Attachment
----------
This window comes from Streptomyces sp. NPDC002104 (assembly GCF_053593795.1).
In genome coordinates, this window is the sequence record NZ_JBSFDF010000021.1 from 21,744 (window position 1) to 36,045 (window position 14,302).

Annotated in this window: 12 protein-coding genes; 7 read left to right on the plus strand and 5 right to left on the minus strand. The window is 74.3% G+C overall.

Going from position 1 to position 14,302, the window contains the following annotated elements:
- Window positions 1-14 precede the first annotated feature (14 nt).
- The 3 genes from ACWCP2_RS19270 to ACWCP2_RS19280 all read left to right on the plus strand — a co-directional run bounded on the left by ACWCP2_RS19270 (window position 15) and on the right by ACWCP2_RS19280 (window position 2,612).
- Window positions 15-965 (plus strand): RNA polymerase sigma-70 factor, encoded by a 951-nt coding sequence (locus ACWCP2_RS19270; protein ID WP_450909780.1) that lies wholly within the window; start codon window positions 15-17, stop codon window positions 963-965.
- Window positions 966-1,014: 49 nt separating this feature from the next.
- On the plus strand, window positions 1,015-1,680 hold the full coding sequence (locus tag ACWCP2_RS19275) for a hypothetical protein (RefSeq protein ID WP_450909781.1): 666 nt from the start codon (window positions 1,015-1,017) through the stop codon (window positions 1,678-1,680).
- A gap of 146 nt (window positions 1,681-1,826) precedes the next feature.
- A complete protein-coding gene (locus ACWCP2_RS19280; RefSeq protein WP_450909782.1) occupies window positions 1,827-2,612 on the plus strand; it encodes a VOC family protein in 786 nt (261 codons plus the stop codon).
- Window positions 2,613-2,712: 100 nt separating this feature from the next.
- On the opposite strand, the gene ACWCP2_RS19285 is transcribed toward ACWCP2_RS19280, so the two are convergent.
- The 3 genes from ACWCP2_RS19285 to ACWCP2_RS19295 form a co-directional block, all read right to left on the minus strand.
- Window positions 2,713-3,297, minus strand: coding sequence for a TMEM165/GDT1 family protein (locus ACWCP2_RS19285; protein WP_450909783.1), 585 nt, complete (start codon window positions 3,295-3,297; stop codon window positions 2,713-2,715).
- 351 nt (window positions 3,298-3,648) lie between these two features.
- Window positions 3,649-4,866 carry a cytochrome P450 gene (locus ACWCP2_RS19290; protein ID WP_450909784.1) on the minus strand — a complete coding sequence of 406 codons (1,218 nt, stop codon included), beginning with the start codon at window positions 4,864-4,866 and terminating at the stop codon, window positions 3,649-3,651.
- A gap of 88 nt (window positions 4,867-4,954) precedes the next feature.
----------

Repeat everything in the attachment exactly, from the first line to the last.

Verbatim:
This window comes from Streptomyces sp. NPDC002104 (assembly GCF_053593795.1).
In genome coordinates, this window is the sequence record NZ_JBSFDF010000021.1 from 21,744 (window position 1) to 36,045 (window position 14,302).

Annotated in this window: 12 protein-coding genes; 7 read left to right on the plus strand and 5 right to left on the minus strand. The window is 74.3% G+C overall.

Going from position 1 to position 14,302, the window contains the following annotated elements:
- Window positions 1-14 precede the first annotated feature (14 nt).
- The 3 genes from ACWCP2_RS19270 to ACWCP2_RS19280 all read left to right on the plus strand — a co-directional run bounded on the left by ACWCP2_RS19270 (window position 15) and on the right by ACWCP2_RS19280 (window position 2,612).
- Window positions 15-965 (plus strand): RNA polymerase sigma-70 factor, encoded by a 951-nt coding sequence (locus ACWCP2_RS19270; protein ID WP_450909780.1) that lies wholly within the window; start codon window positions 15-17, stop codon window positions 963-965.
- Window positions 966-1,014: 49 nt separating this feature from the next.
- On the plus strand, window positions 1,015-1,680 hold the full coding sequence (locus tag ACWCP2_RS19275) for a hypothetical protein (RefSeq protein ID WP_450909781.1): 666 nt from the start codon (window positions 1,015-1,017) through the stop codon (window positions 1,678-1,680).
- A gap of 146 nt (window positions 1,681-1,826) precedes the next feature.
- A complete protein-coding gene (locus ACWCP2_RS19280; RefSeq protein WP_450909782.1) occupies window positions 1,827-2,612 on the plus strand; it encodes a VOC family protein in 786 nt (261 codons plus the stop codon).
- Window positions 2,613-2,712: 100 nt separating this feature from the next.
- On the opposite strand, the gene ACWCP2_RS19285 is transcribed toward ACWCP2_RS19280, so the two are convergent.
- The 3 genes from ACWCP2_RS19285 to ACWCP2_RS19295 form a co-directional block, all read right to left on the minus strand.
- Window positions 2,713-3,297, minus strand: coding sequence for a TMEM165/GDT1 family protein (locus ACWCP2_RS19285; protein WP_450909783.1), 585 nt, complete (start codon window positions 3,295-3,297; stop codon window positions 2,713-2,715).
- 351 nt (window positions 3,298-3,648) lie between these two features.
- Window positions 3,649-4,866 carry a cytochrome P450 gene (locus ACWCP2_RS19290; protein ID WP_450909784.1) on the minus strand — a complete coding sequence of 406 codons (1,218 nt, stop codon included), beginning with the start codon at window positions 4,864-4,866 and terminating at the stop codon, window positions 3,649-3,651.
- A gap of 88 nt (window positions 4,867-4,954) precedes the next feature.